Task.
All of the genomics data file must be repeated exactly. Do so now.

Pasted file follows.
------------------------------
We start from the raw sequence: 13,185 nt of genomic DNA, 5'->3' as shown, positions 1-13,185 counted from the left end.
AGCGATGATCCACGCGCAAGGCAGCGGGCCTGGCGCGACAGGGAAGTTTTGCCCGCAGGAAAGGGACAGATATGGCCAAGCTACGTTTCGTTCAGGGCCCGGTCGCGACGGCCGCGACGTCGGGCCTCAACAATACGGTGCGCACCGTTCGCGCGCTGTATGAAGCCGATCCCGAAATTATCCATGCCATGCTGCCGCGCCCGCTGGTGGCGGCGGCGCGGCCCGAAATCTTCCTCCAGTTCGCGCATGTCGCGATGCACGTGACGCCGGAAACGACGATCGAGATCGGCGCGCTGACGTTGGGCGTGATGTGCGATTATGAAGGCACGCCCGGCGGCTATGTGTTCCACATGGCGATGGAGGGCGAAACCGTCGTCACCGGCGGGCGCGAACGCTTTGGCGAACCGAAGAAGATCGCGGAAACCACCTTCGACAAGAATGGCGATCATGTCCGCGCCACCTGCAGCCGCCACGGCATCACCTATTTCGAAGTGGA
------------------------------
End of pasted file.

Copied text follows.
We start from the raw sequence: 13,185 nt of genomic DNA, 5'->3' as shown, positions 1-13,185 counted from the left end.
AGCGATGATCCACGCGCAAGGCAGCGGGCCTGGCGCGACAGGGAAGTTTTGCCCGCAGGAAAGGGACAGATATGGCCAAGCTACGTTTCGTTCAGGGCCCGGTCGCGACGGCCGCGACGTCGGGCCTCAACAATACGGTGCGCACCGTTCGCGCGCTGTATGAAGCCGATCCCGAAATTATCCATGCCATGCTGCCGCGCCCGCTGGTGGCGGCGGCGCGGCCCGAAATCTTCCTCCAGTTCGCGCATGTCGCGATGCACGTGACGCCGGAAACGACGATCGAGATCGGCGCGCTGACGTTGGGCGTGATGTGCGATTATGAAGGCACGCCCGGCGGCTATGTGTTCCACATGGCGATGGAGGGCGAAACCGTCGTCACCGGCGGGCGCGAACGCTTTGGCGAACCGAAGAAGATCGCGGAAACCACCTTCGACAAGAATGGCGATCATGTCCGCGCCACCTGCAGCCGCCACGGCATCACCTATTTCGAAGTGGA